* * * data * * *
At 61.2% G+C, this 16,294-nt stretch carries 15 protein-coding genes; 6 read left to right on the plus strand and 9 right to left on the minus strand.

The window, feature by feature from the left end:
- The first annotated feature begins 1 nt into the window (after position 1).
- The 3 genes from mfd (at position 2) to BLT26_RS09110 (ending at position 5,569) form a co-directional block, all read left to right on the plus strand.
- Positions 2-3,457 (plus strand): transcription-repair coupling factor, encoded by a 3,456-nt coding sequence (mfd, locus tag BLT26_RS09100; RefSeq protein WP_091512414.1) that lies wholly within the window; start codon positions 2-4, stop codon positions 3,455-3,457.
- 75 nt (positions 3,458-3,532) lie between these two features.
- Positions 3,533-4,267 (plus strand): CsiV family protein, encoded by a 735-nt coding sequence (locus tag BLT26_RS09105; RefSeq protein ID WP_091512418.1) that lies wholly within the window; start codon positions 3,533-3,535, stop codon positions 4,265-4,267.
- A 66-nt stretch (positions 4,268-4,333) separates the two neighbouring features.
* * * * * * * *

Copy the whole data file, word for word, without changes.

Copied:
At 61.2% G+C, this 16,294-nt stretch carries 15 protein-coding genes; 6 read left to right on the plus strand and 9 right to left on the minus strand.

The window, feature by feature from the left end:
- The first annotated feature begins 1 nt into the window (after position 1).
- The 3 genes from mfd (at position 2) to BLT26_RS09110 (ending at position 5,569) form a co-directional block, all read left to right on the plus strand.
- Positions 2-3,457 (plus strand): transcription-repair coupling factor, encoded by a 3,456-nt coding sequence (mfd, locus tag BLT26_RS09100; RefSeq protein WP_091512414.1) that lies wholly within the window; start codon positions 2-4, stop codon positions 3,455-3,457.
- 75 nt (positions 3,458-3,532) lie between these two features.
- Positions 3,533-4,267 (plus strand): CsiV family protein, encoded by a 735-nt coding sequence (locus tag BLT26_RS09105; RefSeq protein ID WP_091512418.1) that lies wholly within the window; start codon positions 3,533-3,535, stop codon positions 4,265-4,267.
- A 66-nt stretch (positions 4,268-4,333) separates the two neighbouring features.